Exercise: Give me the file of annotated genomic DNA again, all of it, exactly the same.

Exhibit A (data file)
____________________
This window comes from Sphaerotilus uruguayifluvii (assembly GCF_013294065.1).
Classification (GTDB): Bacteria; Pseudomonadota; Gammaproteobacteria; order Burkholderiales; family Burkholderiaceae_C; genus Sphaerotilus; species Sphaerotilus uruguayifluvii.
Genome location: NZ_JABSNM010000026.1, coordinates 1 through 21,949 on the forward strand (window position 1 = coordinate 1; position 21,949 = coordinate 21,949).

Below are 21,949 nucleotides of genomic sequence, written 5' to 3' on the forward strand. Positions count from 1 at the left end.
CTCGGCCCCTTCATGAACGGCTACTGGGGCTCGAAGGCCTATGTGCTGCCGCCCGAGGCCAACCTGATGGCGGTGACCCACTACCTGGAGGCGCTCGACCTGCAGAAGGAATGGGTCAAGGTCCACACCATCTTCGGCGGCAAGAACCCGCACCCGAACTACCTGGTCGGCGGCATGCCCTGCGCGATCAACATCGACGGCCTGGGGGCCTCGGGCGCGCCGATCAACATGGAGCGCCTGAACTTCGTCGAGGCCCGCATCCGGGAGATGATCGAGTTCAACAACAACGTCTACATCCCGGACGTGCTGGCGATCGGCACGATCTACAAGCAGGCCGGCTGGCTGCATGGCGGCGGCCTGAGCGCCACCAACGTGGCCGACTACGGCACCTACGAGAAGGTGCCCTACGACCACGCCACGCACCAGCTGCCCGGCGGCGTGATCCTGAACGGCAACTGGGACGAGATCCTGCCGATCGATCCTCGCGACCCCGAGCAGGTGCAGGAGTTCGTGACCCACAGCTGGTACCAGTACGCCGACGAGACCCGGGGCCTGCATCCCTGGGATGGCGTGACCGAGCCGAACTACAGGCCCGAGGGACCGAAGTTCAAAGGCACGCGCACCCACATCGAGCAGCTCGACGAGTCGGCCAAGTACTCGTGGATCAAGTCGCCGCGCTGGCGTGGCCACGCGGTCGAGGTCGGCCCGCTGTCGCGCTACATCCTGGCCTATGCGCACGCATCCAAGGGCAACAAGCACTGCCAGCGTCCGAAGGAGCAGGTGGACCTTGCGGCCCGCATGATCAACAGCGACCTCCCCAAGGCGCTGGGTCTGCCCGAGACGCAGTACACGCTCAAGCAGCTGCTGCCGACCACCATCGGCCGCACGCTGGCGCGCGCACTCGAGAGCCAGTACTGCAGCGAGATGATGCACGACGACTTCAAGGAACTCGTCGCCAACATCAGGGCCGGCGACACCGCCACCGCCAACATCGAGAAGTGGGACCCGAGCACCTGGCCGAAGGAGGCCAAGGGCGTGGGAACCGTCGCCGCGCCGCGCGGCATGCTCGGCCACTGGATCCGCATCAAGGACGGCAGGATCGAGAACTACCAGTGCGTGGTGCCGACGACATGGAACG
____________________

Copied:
This window comes from Sphaerotilus uruguayifluvii (assembly GCF_013294065.1).
Classification (GTDB): Bacteria; Pseudomonadota; Gammaproteobacteria; order Burkholderiales; family Burkholderiaceae_C; genus Sphaerotilus; species Sphaerotilus uruguayifluvii.
Genome location: NZ_JABSNM010000026.1, coordinates 1 through 21,949 on the forward strand (window position 1 = coordinate 1; position 21,949 = coordinate 21,949).

Below are 21,949 nucleotides of genomic sequence, written 5' to 3' on the forward strand. Positions count from 1 at the left end.
CTCGGCCCCTTCATGAACGGCTACTGGGGCTCGAAGGCCTATGTGCTGCCGCCCGAGGCCAACCTGATGGCGGTGACCCACTACCTGGAGGCGCTCGACCTGCAGAAGGAATGGGTCAAGGTCCACACCATCTTCGGCGGCAAGAACCCGCACCCGAACTACCTGGTCGGCGGCATGCCCTGCGCGATCAACATCGACGGCCTGGGGGCCTCGGGCGCGCCGATCAACATGGAGCGCCTGAACTTCGTCGAGGCCCGCATCCGGGAGATGATCGAGTTCAACAACAACGTCTACATCCCGGACGTGCTGGCGATCGGCACGATCTACAAGCAGGCCGGCTGGCTGCATGGCGGCGGCCTGAGCGCCACCAACGTGGCCGACTACGGCACCTACGAGAAGGTGCCCTACGACCACGCCACGCACCAGCTGCCCGGCGGCGTGATCCTGAACGGCAACTGGGACGAGATCCTGCCGATCGATCCTCGCGACCCCGAGCAGGTGCAGGAGTTCGTGACCCACAGCTGGTACCAGTACGCCGACGAGACCCGGGGCCTGCATCCCTGGGATGGCGTGACCGAGCCGAACTACAGGCCCGAGGGACCGAAGTTCAAAGGCACGCGCACCCACATCGAGCAGCTCGACGAGTCGGCCAAGTACTCGTGGATCAAGTCGCCGCGCTGGCGTGGCCACGCGGTCGAGGTCGGCCCGCTGTCGCGCTACATCCTGGCCTATGCGCACGCATCCAAGGGCAACAAGCACTGCCAGCGTCCGAAGGAGCAGGTGGACCTTGCGGCCCGCATGATCAACAGCGACCTCCCCAAGGCGCTGGGTCTGCCCGAGACGCAGTACACGCTCAAGCAGCTGCTGCCGACCACCATCGGCCGCACGCTGGCGCGCGCACTCGAGAGCCAGTACTGCAGCGAGATGATGCACGACGACTTCAAGGAACTCGTCGCCAACATCAGGGCCGGCGACACCGCCACCGCCAACATCGAGAAGTGGGACCCGAGCACCTGGCCGAAGGAGGCCAAGGGCGTGGGAACCGTCGCCGCGCCGCGCGGCATGCTCGGCCACTGGATCCGCATCAAGGACGGCAGGATCGAGAACTACCAGTGCGTGGTGCCGACGACATGGAACG